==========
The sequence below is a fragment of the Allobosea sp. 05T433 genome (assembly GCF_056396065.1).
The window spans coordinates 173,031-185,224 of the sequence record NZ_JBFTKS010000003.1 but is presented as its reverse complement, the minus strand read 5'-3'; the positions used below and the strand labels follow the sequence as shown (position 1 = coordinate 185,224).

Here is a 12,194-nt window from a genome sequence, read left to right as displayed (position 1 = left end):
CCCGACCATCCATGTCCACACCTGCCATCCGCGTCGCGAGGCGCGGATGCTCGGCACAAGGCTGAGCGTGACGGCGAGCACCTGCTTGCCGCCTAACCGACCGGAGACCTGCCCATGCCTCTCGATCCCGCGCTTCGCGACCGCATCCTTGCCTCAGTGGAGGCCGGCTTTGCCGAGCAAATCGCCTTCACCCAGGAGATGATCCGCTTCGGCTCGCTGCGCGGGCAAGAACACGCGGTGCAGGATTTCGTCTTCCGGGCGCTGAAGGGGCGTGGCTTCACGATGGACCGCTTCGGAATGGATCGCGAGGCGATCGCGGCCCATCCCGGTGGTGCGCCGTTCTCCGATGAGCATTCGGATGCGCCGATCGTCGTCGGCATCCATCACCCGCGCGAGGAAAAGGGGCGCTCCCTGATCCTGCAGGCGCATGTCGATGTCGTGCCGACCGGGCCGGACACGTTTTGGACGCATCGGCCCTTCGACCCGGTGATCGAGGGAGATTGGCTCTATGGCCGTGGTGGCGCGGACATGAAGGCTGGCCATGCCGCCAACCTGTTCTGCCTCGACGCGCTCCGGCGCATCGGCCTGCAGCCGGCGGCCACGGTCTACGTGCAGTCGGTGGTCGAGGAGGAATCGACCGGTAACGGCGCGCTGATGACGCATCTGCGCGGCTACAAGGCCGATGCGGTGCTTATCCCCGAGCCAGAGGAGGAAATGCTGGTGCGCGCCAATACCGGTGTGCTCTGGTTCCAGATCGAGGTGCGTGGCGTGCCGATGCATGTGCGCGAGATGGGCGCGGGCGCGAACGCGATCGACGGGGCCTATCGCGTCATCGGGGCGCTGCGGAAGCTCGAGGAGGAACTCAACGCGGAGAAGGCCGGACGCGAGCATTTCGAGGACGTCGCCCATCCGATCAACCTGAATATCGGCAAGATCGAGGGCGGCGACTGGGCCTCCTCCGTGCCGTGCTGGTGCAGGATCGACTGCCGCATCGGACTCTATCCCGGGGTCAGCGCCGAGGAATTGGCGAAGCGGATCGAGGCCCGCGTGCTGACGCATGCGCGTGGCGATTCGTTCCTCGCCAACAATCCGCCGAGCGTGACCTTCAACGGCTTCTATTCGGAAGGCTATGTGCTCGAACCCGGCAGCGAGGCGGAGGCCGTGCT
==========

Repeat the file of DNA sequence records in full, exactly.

The sequence below is a fragment of the Allobosea sp. 05T433 genome (assembly GCF_056396065.1).
The window spans coordinates 173,031-185,224 of the sequence record NZ_JBFTKS010000003.1 but is presented as its reverse complement, the minus strand read 5'-3'; the positions used below and the strand labels follow the sequence as shown (position 1 = coordinate 185,224).

Here is a 12,194-nt window from a genome sequence, read left to right as displayed (position 1 = left end):
CCCGACCATCCATGTCCACACCTGCCATCCGCGTCGCGAGGCGCGGATGCTCGGCACAAGGCTGAGCGTGACGGCGAGCACCTGCTTGCCGCCTAACCGACCGGAGACCTGCCCATGCCTCTCGATCCCGCGCTTCGCGACCGCATCCTTGCCTCAGTGGAGGCCGGCTTTGCCGAGCAAATCGCCTTCACCCAGGAGATGATCCGCTTCGGCTCGCTGCGCGGGCAAGAACACGCGGTGCAGGATTTCGTCTTCCGGGCGCTGAAGGGGCGTGGCTTCACGATGGACCGCTTCGGAATGGATCGCGAGGCGATCGCGGCCCATCCCGGTGGTGCGCCGTTCTCCGATGAGCATTCGGATGCGCCGATCGTCGTCGGCATCCATCACCCGCGCGAGGAAAAGGGGCGCTCCCTGATCCTGCAGGCGCATGTCGATGTCGTGCCGACCGGGCCGGACACGTTTTGGACGCATCGGCCCTTCGACCCGGTGATCGAGGGAGATTGGCTCTATGGCCGTGGTGGCGCGGACATGAAGGCTGGCCATGCCGCCAACCTGTTCTGCCTCGACGCGCTCCGGCGCATCGGCCTGCAGCCGGCGGCCACGGTCTACGTGCAGTCGGTGGTCGAGGAGGAATCGACCGGTAACGGCGCGCTGATGACGCATCTGCGCGGCTACAAGGCCGATGCGGTGCTTATCCCCGAGCCAGAGGAGGAAATGCTGGTGCGCGCCAATACCGGTGTGCTCTGGTTCCAGATCGAGGTGCGTGGCGTGCCGATGCATGTGCGCGAGATGGGCGCGGGCGCGAACGCGATCGACGGGGCCTATCGCGTCATCGGGGCGCTGCGGAAGCTCGAGGAGGAACTCAACGCGGAGAAGGCCGGACGCGAGCATTTCGAGGACGTCGCCCATCCGATCAACCTGAATATCGGCAAGATCGAGGGCGGCGACTGGGCCTCCTCCGTGCCGTGCTGGTGCAGGATCGACTGCCGCATCGGACTCTATCCCGGGGTCAGCGCCGAGGAATTGGCGAAGCGGATCGAGGCCCGCGTGCTGACGCATGCGCGTGGCGATTCGTTCCTCGCCAACAATCCGCCGAGCGTGACCTTCAACGGCTTCTATTCGGAAGGCTATGTGCTCGAACCCGGCAGCGAGGCGGAGGCCGTGCT